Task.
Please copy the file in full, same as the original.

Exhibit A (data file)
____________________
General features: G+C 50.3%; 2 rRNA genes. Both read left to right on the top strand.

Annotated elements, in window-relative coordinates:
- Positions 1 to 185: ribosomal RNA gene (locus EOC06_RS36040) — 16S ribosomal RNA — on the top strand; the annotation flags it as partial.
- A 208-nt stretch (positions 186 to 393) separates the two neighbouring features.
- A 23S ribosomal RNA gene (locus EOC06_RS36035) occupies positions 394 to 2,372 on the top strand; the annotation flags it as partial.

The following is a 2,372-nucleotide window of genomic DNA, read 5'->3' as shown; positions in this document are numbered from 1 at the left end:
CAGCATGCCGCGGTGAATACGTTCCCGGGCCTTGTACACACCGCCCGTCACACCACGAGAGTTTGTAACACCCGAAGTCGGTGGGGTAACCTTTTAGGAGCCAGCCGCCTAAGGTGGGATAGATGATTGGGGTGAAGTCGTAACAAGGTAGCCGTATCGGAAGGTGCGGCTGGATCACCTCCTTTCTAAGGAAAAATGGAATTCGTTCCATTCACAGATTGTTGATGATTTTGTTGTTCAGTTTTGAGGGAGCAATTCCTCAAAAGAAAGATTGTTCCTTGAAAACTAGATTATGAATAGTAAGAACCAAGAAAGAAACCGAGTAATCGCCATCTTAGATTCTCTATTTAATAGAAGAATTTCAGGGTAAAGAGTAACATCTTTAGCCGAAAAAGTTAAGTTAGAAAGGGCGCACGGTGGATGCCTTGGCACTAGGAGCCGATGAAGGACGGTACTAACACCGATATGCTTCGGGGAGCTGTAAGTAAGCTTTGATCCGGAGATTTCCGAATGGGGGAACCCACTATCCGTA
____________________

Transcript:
General features: G+C 50.3%; 2 rRNA genes. Both read left to right on the top strand.

Annotated elements, in window-relative coordinates:
- Positions 1 to 185: ribosomal RNA gene (locus EOC06_RS36040) — 16S ribosomal RNA — on the top strand; the annotation flags it as partial.
- A 208-nt stretch (positions 186 to 393) separates the two neighbouring features.
- A 23S ribosomal RNA gene (locus EOC06_RS36035) occupies positions 394 to 2,372 on the top strand; the annotation flags it as partial.

The following is a 2,372-nucleotide window of genomic DNA, read 5'->3' as shown; positions in this document are numbered from 1 at the left end:
CAGCATGCCGCGGTGAATACGTTCCCGGGCCTTGTACACACCGCCCGTCACACCACGAGAGTTTGTAACACCCGAAGTCGGTGGGGTAACCTTTTAGGAGCCAGCCGCCTAAGGTGGGATAGATGATTGGGGTGAAGTCGTAACAAGGTAGCCGTATCGGAAGGTGCGGCTGGATCACCTCCTTTCTAAGGAAAAATGGAATTCGTTCCATTCACAGATTGTTGATGATTTTGTTGTTCAGTTTTGAGGGAGCAATTCCTCAAAAGAAAGATTGTTCCTTGAAAACTAGATTATGAATAGTAAGAACCAAGAAAGAAACCGAGTAATCGCCATCTTAGATTCTCTATTTAATAGAAGAATTTCAGGGTAAAGAGTAACATCTTTAGCCGAAAAAGTTAAGTTAGAAAGGGCGCACGGTGGATGCCTTGGCACTAGGAGCCGATGAAGGACGGTACTAACACCGATATGCTTCGGGGAGCTGTAAGTAAGCTTTGATCCGGAGATTTCCGAATGGGGGAACCCACTATCCGTA